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good point. not sure what gearing i have in my current rear but the stock open diff i grenaded a decade ago was 2.73...way too for a 3 speed auto by my preferences!
Have you tried jacking the rear wheels up and counting the number of rotations of the driveshaft per rotation of the tire? This should give you a ball park idea of what you have.
 

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Discussion Starter #8
Have you tried jacking the rear wheels up and counting the number of rotations of the driveshaft per rotation of the tire? This should give you a ball park idea of what you have.

will be doing that in the near future. just got the car off jack stands so I'm gonna hold off for a few days and drive it!
 

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Thanks ARMY. Great info here. I watched a vid online and I don't think my skills are up to the job. I'm doing a disc swap, so maybe I'll change my mind when those axles are out!

I think 3.36 sounds good and I was also eyeballing Auburn units. Appreciate the info.

Are our stock 10 bolts 28 spline axles?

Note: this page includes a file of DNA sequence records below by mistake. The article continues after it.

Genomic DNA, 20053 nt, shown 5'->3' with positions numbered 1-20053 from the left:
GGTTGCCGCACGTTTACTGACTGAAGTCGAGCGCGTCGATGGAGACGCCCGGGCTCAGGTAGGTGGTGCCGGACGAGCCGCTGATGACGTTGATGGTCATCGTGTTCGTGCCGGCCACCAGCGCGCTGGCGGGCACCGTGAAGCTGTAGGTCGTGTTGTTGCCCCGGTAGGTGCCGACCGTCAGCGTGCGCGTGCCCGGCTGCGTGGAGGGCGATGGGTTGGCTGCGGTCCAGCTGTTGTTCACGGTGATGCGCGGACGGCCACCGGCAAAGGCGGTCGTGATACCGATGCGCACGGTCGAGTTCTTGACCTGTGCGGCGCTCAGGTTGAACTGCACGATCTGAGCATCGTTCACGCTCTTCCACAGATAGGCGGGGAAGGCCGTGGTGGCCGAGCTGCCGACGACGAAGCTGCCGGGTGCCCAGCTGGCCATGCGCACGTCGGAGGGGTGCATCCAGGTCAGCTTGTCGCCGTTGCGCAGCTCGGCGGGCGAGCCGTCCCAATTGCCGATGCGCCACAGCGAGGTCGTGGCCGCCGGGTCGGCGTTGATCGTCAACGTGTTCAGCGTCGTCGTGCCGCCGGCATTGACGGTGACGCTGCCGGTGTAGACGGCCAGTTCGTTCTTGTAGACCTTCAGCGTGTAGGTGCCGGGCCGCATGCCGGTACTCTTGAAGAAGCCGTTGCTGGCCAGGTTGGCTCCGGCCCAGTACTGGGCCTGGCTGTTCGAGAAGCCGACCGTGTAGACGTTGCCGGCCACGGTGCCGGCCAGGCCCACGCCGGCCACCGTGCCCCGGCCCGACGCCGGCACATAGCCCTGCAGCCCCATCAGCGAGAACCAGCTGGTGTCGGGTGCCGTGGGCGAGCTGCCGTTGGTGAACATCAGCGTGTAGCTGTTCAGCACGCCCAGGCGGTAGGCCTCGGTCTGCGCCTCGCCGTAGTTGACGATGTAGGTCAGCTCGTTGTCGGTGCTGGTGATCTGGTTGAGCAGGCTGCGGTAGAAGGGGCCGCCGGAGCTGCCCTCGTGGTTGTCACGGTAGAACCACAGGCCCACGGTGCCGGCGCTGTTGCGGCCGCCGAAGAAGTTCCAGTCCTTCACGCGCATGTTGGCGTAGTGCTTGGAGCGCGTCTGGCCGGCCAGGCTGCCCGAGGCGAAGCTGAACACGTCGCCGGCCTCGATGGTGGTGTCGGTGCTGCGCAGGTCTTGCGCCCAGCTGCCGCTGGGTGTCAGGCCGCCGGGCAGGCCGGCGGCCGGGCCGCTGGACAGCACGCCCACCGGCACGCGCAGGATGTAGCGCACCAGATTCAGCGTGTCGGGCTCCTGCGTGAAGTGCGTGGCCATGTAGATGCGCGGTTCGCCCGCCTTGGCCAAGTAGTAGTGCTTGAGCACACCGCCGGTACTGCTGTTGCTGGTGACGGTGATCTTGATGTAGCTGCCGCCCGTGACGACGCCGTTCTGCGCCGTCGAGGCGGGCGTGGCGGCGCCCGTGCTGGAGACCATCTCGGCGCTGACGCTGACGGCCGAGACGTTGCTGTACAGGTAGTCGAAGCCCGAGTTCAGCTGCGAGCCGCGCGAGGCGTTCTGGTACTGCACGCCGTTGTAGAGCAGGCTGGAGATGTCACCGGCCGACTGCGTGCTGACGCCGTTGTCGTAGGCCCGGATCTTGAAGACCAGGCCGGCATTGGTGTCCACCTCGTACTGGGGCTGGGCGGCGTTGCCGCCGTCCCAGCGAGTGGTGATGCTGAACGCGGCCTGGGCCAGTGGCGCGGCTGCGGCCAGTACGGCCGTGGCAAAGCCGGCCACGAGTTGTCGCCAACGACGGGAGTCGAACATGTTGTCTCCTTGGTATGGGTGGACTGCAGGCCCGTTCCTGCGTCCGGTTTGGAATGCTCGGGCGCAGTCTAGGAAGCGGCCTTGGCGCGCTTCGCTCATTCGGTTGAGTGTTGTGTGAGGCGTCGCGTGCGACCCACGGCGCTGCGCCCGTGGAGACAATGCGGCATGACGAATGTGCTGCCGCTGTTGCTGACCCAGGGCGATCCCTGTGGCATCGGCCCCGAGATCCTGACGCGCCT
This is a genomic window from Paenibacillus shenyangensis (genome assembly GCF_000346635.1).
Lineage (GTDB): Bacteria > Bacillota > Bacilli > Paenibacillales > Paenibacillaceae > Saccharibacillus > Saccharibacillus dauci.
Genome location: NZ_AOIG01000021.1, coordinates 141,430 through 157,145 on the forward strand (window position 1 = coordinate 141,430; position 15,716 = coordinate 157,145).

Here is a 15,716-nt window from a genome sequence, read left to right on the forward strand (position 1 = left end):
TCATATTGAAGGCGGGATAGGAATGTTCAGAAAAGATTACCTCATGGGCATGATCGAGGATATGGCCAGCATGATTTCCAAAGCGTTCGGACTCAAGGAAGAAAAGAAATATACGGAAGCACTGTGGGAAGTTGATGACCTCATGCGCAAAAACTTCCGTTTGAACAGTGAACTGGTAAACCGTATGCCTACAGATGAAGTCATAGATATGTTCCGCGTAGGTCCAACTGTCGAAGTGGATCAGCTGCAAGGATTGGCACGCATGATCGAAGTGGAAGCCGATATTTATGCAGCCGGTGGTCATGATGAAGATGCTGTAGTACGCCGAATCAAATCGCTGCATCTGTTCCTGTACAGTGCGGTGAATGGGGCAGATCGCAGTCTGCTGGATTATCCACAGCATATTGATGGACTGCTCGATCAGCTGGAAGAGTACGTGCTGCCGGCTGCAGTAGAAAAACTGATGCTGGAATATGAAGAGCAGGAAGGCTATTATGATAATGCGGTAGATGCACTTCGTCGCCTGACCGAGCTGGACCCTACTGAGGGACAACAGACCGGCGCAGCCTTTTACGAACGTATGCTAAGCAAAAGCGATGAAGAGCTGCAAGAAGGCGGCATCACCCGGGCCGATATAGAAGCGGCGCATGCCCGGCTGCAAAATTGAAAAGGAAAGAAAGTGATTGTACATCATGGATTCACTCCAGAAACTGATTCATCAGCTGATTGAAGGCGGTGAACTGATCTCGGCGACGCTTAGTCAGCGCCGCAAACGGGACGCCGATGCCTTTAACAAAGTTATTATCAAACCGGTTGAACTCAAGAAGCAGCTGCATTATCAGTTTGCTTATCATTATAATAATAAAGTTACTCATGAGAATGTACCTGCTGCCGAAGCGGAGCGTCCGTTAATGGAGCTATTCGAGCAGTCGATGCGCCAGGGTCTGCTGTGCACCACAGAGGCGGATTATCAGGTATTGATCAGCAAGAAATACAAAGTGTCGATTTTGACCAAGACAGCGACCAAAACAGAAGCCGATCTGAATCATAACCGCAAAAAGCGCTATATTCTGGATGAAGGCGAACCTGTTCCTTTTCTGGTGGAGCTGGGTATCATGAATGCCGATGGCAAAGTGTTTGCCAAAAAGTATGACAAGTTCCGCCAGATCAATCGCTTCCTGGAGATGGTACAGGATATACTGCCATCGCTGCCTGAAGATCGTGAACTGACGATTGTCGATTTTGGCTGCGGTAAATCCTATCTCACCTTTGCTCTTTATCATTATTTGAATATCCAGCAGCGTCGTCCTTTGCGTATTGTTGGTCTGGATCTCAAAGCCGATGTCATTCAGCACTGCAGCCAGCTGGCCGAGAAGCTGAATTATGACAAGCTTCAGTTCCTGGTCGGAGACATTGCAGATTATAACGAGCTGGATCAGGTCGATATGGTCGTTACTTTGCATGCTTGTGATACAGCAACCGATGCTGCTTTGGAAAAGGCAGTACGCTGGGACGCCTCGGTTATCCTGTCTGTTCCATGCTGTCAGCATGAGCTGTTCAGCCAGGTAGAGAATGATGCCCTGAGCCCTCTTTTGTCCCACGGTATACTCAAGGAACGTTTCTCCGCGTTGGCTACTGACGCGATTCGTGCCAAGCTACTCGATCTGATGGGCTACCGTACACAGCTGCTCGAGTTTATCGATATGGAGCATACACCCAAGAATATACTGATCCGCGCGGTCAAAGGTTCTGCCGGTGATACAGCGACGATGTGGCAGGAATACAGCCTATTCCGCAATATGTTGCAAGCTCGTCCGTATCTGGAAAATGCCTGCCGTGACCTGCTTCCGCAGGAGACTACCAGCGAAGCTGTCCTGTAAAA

If you ask me, the videos are often, very "over complicated". As far as I'm concerned, you can set a diff up by feel... for the most part! Especially if you're keeping the original gears. Yes the tools of the trade can speed and simplify things, but ironically, they're often only required for unskilled mechanics. In every case that I've ever seen, you can simply swap out the old for the new.

However!!!! That is not a rule, and if it does go sideways, that's when skill and tools come into play. Diffs are super intimidating, but not really as complicated as they appear on youtube. Too tight and they'll get hot and wear, too loose and they'll clank or break. But unless you're making well over 400 HP, and using it regularly, then you CAN do your diff with confidence!

The most common thing I see go wrong on a diff rebuild; is finding out that you need a part you don't have, and then you need to stop work and go get it, or worse, order it. But if the car is a project and you have time, it's no big deal.